Forty-three Florida school districts and a handful of specialty schools no longer are party to the Florida Education Association's legal challenge of the 2015 "Best and Brightest" bonus program.
Over the past three days, lawyers for the sides agreed to dismiss the systems from the case, which contends that the legislative allocation discriminates against teachers who are older or who are minorities.
The districts removed from the suit are the state's smaller ones, including Pasco and Hernando in the Tampa Bay area.
The state's largest school districts, including Hillsborough and Pinellas counties, remain defendants. Lawyers representing the small districts told them that the case was proceeding against the systems with the most statistically significant negative impact against black, Hispanic and over-40 year old teachers.
The Florida Department of Education, which oversees administration of the program, also remains a party.
Back in January, 38 of the districts asked to be released from the lawsuit, saying the bonus program wasn't their idea and they shouldn't be held responsible for following the law. The FEA, as well as many teachers, have criticized the "Best and Brightest" model because it uses college entry exam results as a criteria to qualify for the money.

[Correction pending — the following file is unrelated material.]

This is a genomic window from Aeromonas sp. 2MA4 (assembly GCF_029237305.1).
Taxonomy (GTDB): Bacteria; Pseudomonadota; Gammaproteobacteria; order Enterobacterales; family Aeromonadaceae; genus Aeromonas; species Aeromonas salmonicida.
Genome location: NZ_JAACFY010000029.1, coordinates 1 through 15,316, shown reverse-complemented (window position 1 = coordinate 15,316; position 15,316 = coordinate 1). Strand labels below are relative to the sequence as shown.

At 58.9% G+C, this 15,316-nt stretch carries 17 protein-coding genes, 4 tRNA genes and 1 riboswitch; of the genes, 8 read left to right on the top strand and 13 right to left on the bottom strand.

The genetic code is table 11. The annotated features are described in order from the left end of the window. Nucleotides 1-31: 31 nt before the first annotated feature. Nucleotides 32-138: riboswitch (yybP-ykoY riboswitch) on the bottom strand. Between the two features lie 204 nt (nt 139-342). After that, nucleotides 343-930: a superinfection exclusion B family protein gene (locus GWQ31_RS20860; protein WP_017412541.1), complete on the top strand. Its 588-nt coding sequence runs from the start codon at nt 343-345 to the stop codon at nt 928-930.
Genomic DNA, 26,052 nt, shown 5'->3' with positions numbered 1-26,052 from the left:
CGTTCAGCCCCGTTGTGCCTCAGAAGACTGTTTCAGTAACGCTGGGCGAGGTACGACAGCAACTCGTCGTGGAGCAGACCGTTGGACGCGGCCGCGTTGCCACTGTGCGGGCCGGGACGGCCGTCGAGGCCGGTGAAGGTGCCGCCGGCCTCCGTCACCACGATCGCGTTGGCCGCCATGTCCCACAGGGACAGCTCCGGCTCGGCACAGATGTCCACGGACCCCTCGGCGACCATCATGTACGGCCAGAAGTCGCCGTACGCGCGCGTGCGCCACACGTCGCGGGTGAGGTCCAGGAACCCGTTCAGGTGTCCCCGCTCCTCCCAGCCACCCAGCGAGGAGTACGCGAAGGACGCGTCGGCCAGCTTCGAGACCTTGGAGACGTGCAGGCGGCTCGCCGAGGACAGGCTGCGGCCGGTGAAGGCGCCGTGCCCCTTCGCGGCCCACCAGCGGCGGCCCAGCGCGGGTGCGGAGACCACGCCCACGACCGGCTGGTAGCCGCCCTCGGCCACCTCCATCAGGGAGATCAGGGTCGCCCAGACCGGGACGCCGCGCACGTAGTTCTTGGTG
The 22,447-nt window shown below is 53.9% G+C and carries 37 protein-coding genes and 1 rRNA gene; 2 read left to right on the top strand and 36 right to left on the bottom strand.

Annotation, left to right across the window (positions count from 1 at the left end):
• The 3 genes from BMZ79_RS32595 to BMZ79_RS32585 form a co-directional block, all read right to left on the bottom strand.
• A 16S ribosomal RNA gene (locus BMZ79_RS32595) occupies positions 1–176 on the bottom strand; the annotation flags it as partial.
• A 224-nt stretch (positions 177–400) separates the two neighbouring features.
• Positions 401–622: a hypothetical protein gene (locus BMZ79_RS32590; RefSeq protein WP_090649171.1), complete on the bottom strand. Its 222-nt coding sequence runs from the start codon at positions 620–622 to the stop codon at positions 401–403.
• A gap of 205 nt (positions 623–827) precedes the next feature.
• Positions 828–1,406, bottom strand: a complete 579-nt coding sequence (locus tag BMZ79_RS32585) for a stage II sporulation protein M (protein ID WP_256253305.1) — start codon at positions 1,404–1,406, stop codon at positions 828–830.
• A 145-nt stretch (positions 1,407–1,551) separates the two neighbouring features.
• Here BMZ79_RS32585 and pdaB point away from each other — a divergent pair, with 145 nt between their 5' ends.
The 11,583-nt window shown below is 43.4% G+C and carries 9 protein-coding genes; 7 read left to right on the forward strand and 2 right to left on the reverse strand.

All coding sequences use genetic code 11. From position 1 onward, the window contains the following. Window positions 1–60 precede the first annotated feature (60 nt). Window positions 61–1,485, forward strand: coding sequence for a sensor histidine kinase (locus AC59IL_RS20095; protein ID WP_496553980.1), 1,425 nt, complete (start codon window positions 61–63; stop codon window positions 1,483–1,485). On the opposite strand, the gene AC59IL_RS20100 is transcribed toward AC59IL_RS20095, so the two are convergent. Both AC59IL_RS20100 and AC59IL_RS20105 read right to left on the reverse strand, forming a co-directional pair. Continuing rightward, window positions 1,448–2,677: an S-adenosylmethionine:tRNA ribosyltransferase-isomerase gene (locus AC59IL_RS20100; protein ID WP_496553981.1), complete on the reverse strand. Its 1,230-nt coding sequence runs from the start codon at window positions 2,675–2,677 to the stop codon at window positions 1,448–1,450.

They contend that those test results carry no significance in showing a teacher's classroom capabilities. Further, they noted that many teachers entered the profession without ever having taken the SAT or ACT.
The districts dismissed from the case are: Washington, Walton, Wakulla, Union, Taylor, Suwannee, Sumter, St. Johns, Putnam, Pasco, Osceola, Okeechobee, Nassau, Martin, Madison, Liberty, Levy, Lake, Lafayette, Jefferson, Jackson, Indian River, Holmes, Highlands, Hernando, Hendry, Hardee, Hamilton, Gulf, Glades, Gilchrist, Gadsden, Franklin, Flagler, Dixie, DeSoto, Columbia, Clay, Citrus, Charlotte, Calhoun, Bradford and Baker.
The case remains before the U.S. District Court Northern District of Florida.